By the way, I wrote on this same topic (Non-repeal of 377A: Remember Rosa Parks and Don't Give Up!)
and got flamed by homophobes and their merry (not gay) friends.
Dr.Huang Shoou Chyuan
PS: Ho Kwon Ping's take on the non-repeal of Section 377A belowThe Today Article:Stop making A mockery of rule of law: Let’s accept gays Why keep such an archaic statute when there’s no intention to prosecute? Monday • September 8, 2008HO KWON PING
is known to be economically liberal, but socially conservative. It is a
rules-governed society with clear parameters for behaviour, whether
political, economic, or social. And within the “OB markers”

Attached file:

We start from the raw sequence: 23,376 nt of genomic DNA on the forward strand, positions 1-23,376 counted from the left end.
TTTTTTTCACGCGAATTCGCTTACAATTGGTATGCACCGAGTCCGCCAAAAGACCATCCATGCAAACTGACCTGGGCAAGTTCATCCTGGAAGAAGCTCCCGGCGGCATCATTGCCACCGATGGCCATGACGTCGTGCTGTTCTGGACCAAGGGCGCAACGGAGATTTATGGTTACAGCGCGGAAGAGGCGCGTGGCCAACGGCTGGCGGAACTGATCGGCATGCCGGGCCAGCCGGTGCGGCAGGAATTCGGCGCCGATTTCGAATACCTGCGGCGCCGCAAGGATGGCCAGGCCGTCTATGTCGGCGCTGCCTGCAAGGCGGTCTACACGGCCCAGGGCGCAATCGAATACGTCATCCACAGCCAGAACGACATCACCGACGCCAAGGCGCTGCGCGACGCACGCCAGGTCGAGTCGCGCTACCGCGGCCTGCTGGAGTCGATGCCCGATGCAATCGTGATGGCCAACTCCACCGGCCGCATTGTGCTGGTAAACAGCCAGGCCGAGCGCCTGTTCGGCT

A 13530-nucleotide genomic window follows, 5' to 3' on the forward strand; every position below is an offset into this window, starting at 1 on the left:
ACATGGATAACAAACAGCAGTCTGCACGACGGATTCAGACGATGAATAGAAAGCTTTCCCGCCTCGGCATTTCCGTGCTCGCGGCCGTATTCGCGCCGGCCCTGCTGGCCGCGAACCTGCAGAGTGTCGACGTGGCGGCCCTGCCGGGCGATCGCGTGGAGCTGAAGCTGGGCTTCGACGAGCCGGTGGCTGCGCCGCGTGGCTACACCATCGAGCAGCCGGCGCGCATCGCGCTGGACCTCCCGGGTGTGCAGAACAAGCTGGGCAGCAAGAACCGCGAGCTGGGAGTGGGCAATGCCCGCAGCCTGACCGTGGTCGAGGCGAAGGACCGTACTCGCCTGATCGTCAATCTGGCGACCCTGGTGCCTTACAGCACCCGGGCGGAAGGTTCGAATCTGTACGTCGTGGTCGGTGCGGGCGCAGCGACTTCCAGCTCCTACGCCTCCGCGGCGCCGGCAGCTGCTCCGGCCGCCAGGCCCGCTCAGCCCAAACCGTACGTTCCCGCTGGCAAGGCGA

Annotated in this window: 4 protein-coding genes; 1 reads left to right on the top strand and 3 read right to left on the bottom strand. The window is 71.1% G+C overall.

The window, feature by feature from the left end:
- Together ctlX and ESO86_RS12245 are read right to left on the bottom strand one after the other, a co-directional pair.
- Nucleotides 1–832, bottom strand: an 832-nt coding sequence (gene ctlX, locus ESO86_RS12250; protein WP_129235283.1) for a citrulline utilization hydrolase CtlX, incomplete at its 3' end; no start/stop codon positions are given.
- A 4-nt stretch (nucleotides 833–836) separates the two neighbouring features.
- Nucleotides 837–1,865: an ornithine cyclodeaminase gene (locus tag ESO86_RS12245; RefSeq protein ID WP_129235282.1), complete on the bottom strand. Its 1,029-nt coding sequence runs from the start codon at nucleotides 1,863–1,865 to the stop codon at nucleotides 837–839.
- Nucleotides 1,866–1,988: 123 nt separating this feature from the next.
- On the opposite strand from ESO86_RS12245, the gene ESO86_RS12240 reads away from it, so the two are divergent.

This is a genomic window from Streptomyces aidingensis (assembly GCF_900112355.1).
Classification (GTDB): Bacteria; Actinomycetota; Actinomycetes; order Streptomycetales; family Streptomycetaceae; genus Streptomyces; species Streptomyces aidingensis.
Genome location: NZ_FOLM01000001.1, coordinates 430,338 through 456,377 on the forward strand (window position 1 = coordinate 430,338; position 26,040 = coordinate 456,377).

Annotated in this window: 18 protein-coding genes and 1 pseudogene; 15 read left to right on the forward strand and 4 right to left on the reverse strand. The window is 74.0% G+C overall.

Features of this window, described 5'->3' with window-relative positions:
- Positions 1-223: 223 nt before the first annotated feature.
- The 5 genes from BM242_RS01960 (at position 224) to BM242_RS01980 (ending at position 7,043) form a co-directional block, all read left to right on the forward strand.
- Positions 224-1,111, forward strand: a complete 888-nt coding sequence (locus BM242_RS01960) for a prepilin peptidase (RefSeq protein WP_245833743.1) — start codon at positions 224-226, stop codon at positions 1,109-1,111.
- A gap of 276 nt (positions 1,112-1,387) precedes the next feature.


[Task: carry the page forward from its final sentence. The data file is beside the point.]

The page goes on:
(out-of-bounds markers) of these do’s and don’ts, it is a transparent
and fair social order, with no favouritism for anyone operating outside
This state of affairs governed the issue of
homosexuality in Singapore for many years. Not only was gay sex
illegal, but every manifestation was openly discouraged — some would
say suppressed — and discrimination against gays in the public domain
(the civil service, the military, the police, schools, and so on) was
commonly accepted. Indeed, because it was public policy to promote
heterosexual family life as the only norm, any other lifestyle was
considered deviant and handled accordingly. Repressive though it
certainly was to gays, it was at least very predictable.
official attitudes towards homosexuality in Singapore are quite
different. They are certainly ambivalent and ambiguous — some would
even say, schizophrenic. On the one hand, many gay Singaporeans are